House Agriculture Committee Chairman Bob Goodlatte this week said the 2007 farm bill will be "dramatically affected" by WTO negotiations, but the Virginia Republican said, "The next farm bill will be written in the United States Congress, not Geneva, Switzerland."
Partisan disagreement, the typical roadblock to the drafting of a farm bill, seems to be muted this time around ... at least so far. In fact, the main bone of contention to date has been over whether to simply extend the existing farm law until WTO negotiations are complete. Most Democrats and some Republicans are in favor of a limited extension while trade talks continue. But the White House is opposed, saying current U.S. commodity programs are unacceptable to WTO partners ... and will complicate trade talks.
Mike Johanns, Secretary of Agriculture: "The most optimistic suggestion I've seen is that markup on the Farm Bill would probably occur in spring of '07, and this WTO process is to be wrapped up by the end of this year. Because of that timeframe I just don't think it's going to be an issue in terms of trying to extend the Farm Bill, waiting for the outcome of this process."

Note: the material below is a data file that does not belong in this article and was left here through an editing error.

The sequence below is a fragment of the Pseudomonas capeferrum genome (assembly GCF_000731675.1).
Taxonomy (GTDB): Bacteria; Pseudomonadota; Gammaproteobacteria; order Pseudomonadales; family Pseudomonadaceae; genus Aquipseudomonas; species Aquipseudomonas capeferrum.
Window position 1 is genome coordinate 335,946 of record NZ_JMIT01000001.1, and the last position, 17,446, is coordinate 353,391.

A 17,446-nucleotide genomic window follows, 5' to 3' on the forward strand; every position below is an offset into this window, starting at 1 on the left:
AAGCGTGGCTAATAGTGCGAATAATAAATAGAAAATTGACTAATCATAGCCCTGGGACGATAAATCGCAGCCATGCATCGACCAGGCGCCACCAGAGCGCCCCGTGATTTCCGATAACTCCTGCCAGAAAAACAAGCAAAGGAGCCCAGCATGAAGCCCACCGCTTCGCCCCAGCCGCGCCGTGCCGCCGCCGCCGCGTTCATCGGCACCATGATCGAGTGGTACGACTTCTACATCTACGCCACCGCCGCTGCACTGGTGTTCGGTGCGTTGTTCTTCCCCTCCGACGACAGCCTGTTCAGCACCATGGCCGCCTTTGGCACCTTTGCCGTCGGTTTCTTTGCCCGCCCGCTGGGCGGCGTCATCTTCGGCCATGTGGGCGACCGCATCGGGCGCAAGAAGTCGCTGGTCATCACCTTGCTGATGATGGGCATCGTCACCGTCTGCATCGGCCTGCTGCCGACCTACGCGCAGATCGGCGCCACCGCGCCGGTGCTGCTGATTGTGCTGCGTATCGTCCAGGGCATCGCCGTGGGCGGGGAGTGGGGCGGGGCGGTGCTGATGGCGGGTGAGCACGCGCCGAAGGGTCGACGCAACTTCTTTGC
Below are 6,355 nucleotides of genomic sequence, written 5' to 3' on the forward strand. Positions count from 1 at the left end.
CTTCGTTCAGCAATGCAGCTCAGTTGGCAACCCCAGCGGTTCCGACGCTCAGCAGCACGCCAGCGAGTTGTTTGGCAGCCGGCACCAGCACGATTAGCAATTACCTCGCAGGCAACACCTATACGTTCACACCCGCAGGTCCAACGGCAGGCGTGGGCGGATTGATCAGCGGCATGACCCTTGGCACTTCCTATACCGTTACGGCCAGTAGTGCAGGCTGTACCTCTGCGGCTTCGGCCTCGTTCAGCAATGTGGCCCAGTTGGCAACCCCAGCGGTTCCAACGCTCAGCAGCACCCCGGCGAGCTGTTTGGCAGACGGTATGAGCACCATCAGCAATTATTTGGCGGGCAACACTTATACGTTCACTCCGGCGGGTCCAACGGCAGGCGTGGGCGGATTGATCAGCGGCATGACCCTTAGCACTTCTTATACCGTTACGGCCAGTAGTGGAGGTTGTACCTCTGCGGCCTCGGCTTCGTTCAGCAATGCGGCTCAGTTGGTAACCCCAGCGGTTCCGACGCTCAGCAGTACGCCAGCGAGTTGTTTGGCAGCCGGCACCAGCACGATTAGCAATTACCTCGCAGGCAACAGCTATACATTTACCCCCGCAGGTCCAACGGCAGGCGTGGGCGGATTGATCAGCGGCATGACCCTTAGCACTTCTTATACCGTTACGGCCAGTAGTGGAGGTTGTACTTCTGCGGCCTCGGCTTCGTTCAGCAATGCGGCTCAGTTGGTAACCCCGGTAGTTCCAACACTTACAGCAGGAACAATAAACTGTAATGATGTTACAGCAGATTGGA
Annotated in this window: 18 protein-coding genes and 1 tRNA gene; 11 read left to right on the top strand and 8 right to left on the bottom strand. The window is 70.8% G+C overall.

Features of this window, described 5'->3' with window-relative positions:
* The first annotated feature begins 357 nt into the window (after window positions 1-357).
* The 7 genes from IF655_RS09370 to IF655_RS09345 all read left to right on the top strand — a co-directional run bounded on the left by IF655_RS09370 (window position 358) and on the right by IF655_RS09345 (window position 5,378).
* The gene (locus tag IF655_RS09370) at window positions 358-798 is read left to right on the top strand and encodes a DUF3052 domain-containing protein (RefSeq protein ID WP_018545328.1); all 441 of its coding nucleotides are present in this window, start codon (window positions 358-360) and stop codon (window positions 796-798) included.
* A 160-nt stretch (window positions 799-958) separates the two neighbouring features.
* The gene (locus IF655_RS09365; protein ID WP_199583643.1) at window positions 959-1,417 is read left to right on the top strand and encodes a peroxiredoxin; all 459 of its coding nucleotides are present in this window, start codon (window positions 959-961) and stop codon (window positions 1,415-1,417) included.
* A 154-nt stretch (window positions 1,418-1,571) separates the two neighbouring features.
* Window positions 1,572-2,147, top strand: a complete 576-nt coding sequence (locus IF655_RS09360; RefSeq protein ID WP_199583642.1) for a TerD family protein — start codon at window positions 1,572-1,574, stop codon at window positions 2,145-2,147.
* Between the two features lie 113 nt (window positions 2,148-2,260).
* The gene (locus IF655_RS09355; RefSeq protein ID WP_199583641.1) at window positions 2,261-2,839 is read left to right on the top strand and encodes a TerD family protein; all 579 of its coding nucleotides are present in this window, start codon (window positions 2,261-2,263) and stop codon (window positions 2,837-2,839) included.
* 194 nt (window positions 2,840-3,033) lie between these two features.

Either way, forcing the WTO to bend to one nation's will is NOT likely to happen. In fact, the long arm of the global trade body was evident this week in a ruling that went against a U.S. trading partner. A WTO panel denied an appeal by Mexico that it violated global trade rules in a soft-drink dispute with the U.S. An earlier WTO ruling supported U.S. claims that Mexico breached international law when it imposed a 20 percent tax on soft drinks sweetened with anything other than cane sugar grown in Mexico.
Mexico was a top market for high-fructose corn syrup from the U.S. before the tax was imposed in 2002. The tax made it too expensive to use the corn sweetener in soft drinks, and now the U.S. share of the market in Mexico is only 6 percent of pretax levels.